He does try to give Ruth some story about being inspired to go into politics by his father: “He told me that the most powerful men are the ones no one knows exist.” Ruth laughs and calls him out on making it up and stealing lines from The Usual Suspects. Getting down to business, it turns out that Peter can run for president. They’re going to stop being kind and deferential to the front-runner (i.e., Hillary) anymore. And they’re moving up the announcement to Thursday to take advantage of the momentum, and Ruth wants herself and Eli to be able to trust each other. Eli pretends to agree, so they clink and start on their second slammer each.
Next Eli shows up at Alicia’s apartment to tell her about Peter’s decision and the moved-up announcement. “I wrote you a speech, very Michelle Obama,” he says. He complains that Ruth wants Alicia to be both Michelle and Jackie O. Alicia says she needs a drink, which Eli declines, and she whips out a bottle of tequila and makes herself a “margarita,” which is actually just tequila and triple sec.
I’m sorry, but. Do all these people think they are on spring break? Like, first of all, on just a personal level, I am sad to see Alicia without her signature drink, the Red Wine of Fuck You, I’ve Had a Tough Day. Second of all, I feel like drinking tequila alone is extremely weird and typically only happens if you’re, again, nineteen and your dorm mini-fridge is out of vodka and you need to pregame before you go out to meet your friends.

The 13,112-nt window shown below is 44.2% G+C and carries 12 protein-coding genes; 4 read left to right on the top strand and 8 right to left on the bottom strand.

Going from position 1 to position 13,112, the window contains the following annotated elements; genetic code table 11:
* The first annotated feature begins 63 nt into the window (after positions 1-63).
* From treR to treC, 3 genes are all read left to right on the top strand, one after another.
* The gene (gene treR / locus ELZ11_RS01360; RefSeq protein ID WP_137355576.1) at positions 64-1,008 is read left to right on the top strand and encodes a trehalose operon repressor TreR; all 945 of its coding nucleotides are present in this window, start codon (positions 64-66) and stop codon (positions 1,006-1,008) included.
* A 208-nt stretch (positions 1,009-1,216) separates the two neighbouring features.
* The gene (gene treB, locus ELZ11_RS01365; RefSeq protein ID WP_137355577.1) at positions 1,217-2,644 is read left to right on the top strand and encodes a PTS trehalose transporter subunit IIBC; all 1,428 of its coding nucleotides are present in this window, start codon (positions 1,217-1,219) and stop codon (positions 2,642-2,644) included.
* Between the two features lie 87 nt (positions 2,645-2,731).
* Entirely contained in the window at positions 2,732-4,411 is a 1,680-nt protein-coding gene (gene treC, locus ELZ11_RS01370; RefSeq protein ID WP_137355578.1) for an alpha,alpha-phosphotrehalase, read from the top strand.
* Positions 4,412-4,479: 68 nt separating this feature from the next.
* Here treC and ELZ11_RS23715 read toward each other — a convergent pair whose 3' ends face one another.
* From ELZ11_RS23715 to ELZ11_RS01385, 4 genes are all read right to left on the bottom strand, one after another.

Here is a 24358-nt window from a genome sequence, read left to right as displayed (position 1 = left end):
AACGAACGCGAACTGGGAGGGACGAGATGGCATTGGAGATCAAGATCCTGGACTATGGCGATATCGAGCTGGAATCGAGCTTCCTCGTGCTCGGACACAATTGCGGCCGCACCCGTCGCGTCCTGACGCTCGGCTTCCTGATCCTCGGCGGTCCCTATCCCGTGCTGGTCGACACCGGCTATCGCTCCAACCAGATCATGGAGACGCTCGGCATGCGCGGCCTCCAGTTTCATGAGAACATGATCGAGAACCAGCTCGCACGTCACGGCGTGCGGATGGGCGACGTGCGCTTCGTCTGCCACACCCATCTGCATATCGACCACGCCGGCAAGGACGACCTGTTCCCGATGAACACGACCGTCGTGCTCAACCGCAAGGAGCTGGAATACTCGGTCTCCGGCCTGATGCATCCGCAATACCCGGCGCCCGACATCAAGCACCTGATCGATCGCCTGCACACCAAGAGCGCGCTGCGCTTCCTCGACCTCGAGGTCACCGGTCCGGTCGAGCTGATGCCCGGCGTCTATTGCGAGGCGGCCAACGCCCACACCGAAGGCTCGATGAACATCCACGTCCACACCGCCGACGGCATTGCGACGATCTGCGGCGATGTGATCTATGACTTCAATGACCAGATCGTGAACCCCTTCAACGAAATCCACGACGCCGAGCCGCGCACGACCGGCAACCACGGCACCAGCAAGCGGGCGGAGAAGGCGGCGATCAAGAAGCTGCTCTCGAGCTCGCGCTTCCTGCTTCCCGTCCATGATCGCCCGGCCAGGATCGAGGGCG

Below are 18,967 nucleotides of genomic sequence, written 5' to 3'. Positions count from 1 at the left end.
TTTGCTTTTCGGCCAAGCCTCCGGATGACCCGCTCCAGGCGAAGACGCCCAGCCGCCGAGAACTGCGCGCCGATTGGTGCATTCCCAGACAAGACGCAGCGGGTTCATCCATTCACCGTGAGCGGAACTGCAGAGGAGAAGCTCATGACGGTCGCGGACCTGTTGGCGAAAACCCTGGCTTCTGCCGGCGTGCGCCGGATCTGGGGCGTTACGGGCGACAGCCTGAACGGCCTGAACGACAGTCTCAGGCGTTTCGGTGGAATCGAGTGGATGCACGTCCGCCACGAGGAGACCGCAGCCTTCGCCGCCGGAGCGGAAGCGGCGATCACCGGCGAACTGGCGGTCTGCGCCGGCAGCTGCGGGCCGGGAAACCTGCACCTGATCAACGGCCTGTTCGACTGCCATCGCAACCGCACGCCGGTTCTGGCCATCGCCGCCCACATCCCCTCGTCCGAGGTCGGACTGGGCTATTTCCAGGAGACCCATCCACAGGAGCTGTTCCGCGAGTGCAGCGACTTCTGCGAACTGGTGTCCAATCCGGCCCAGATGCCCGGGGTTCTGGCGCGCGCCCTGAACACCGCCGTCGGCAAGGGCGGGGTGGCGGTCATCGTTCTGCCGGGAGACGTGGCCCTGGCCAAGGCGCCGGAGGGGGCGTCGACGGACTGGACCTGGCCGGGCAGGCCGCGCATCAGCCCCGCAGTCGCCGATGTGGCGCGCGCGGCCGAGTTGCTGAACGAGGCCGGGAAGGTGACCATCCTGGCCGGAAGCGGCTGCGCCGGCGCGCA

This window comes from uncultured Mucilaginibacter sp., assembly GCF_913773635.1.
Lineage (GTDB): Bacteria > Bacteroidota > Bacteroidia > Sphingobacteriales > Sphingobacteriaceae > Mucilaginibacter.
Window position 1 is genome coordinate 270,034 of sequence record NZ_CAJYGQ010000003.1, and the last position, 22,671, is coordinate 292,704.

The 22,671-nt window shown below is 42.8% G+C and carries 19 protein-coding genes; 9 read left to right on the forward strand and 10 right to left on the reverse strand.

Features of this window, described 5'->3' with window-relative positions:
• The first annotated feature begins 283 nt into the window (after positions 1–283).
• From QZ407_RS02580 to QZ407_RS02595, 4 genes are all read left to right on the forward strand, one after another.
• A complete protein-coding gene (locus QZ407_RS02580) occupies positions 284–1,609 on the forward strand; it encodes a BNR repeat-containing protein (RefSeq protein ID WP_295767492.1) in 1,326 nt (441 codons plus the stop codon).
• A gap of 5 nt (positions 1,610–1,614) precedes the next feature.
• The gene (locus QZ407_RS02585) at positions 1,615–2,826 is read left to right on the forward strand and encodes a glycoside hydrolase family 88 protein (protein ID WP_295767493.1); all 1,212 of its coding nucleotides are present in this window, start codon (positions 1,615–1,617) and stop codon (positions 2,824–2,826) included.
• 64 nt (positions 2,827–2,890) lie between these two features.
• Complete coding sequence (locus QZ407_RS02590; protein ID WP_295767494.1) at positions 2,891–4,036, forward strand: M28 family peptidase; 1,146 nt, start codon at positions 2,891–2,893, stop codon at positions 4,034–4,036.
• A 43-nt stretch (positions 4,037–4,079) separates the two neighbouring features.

“Are you judging me?” Alicia says. “That sounded like a judgmental ‘Huh.’” Alicia, literally all of America is judging you. But Eli tells her to get as sloppy drunk as she wants. Anyway, he tells her to show up to this Thursday announcement. She recognizes that he’s scheming something, but doesn’t care: “Cheers.”
Eli shows up at Schakowsky’s chambers to cash in on that little favor he’s owed. Schakowsky’s all, “I would never have taken that bribe.” Very convincing, dude. But Eli stands firm and demands information on Landau’s role in the voting scandal.
Ruth tries to plan an announcement just like the Obamas’, not only in location (steps of the Capitol building) but in outfit choice for Peter and Alicia. I do agree that Alicia can pull off similarly fabulous structural outfits to Michelle Obama, but this strikes me as a terrible idea. I would do nothing but make fun of a presidential candidate who was this transparent, especially a white candidate trying to imitate someone who inspired a nation due to being the first black president. But Ruth thinks everyone’s just going to put the photos side by side and admire Peter for being just like Obama.
Peter gives a brief speech to the volunteers about how the race is in flux and how he wants the voters to see who he is and why he’s doing this. Then Ruth brings Eli into his office for a meeting. Eli has suggested Frank Landau to introduce Alicia, but Ruth wants him to introduce Peter. “I’m here to serve,” Eli says. Nora calls Eli out on being happy with this change. “I’m a good person,” he claims, hand to heart, but Nora can tell he’s setting up Peter. “Sometimes to stop cancer, you have to endanger the patient,” Eli says dramatically. He explains for those who have forgotten (like me, because there really have been too many voting scandals in the past!) that Landau rigged the voting machines in the recent election and will have his arms around Peter at the biggest moment of his career.